Why Are We Waiting? Because Nobody Is Listening To Nick Stern

  • Date: 02/09/15
  • Ruth Dixon, My Garden Pond blog

Nicholas Stern’s book is not reliable on either science or policy. In the end, the book’s main weakness is its failure to answer the question ‘Why Are We Waiting?

Earlier this year I was invited to review Nicholas Stern’s new book, Why Are We Waiting? The Logic, Urgency, and Promise of Tackling Climate Change (MIT Press, 2015), for the Journal of Economic Psychology.

The published version of my book review can be viewed for free until mid-October 2015, and a manuscript version is here.

In Why Are We Waiting? (a follow-up to his well known Review of 2006), Nicholas Stern assembles scientific, moral and economic arguments that rapid and radical reductions of greenhouse gas emissions are needed to limit global warming to 2 °C above pre-industrial temperatures, and wonders why progress is so slow.

Stern book cover

In my review, as I summarise in this post, I criticise Stern’s book for selective use of evidence, over-optimism regarding the co-benefits of climate policy (for instance for public health), and no discussion of the risks of climate policy (as opposed to the risks of climate change itself).

Stern’s book is not reliable on either science or policy. For example, there is no evidence that methane emissions from permafrost are ‘accelerating’ (p.12), and ‘wet-bulb’ temperature is below ‘dry-bulb’ temperature (and not above, as stated on p.137). And on policy solutions, small-scale solar photovoltaic systems will not readily replace biomass for cooking as Stern implies on p.79. I found many examples of such questionable assertions, some of which I discuss in my review, and which I plan to list in more detail in the future.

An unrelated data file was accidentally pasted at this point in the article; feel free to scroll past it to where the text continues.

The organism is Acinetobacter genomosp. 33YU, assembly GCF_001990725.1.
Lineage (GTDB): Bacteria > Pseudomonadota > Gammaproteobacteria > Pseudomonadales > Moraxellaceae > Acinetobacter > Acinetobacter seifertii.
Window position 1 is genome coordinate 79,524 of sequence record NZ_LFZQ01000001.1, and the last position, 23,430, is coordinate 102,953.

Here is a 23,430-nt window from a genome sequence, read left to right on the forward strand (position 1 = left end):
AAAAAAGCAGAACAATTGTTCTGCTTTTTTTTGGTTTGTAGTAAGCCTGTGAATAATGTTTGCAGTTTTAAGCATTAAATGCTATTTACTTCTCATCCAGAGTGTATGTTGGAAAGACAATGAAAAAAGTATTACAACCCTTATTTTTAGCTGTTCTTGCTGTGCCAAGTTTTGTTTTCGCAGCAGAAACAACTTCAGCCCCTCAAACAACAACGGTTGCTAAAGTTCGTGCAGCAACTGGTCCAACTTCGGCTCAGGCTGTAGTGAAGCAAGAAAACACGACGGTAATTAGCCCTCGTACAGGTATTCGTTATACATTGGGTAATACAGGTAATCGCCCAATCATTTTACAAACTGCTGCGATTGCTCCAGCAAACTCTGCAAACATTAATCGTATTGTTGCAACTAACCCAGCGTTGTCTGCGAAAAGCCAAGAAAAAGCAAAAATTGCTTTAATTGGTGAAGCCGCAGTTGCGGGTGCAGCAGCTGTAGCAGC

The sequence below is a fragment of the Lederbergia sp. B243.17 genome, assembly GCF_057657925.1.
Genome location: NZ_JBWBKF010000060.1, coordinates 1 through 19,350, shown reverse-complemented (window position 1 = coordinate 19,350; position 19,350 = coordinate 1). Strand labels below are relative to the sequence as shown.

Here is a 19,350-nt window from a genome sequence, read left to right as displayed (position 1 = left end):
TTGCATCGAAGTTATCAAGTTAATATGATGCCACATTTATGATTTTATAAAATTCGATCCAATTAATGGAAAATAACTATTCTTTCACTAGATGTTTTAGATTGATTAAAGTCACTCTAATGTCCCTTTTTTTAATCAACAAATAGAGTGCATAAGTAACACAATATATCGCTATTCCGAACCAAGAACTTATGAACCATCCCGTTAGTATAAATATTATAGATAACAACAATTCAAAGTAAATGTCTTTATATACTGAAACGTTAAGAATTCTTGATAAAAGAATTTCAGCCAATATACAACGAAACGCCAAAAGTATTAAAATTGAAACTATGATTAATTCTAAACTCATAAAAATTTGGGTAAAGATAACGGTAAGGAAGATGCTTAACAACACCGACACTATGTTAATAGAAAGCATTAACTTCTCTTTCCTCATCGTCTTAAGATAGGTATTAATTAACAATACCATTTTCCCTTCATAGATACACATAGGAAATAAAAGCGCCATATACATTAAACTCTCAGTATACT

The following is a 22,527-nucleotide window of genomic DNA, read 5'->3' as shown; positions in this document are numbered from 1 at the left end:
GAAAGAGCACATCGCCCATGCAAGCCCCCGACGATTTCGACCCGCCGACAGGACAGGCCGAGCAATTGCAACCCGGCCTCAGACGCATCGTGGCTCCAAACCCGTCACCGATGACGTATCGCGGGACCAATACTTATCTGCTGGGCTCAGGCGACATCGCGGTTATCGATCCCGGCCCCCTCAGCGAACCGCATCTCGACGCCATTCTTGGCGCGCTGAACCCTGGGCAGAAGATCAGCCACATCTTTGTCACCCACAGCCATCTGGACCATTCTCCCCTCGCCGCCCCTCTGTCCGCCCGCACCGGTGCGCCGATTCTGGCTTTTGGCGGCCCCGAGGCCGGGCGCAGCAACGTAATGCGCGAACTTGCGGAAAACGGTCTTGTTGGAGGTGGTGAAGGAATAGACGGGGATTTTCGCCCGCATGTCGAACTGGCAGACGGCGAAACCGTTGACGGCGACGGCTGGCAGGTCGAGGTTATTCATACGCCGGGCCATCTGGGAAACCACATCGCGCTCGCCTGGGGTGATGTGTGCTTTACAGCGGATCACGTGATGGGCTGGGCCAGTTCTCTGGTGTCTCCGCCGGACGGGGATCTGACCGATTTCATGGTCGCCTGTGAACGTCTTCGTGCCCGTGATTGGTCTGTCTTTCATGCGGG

I hoped for a clear exposition of the economic costs and benefits of CO2 mitigation, but Stern simply asserts that the costs will be far less than the benefits, telling us: “I have not tried to redo the calculation [in the 2006 Review]… But the arguments given thus far in this book suggest the relative-cost argument would tilt still more strongly in favour of action now than [in 2006]” (pp.39-40). In Chapter 4 Stern tells us that current economic models of climate impacts are not alarming enough.

But in the end, the book’s main weakness is its failure to answer the question ‘Why Are We Waiting?

Full review

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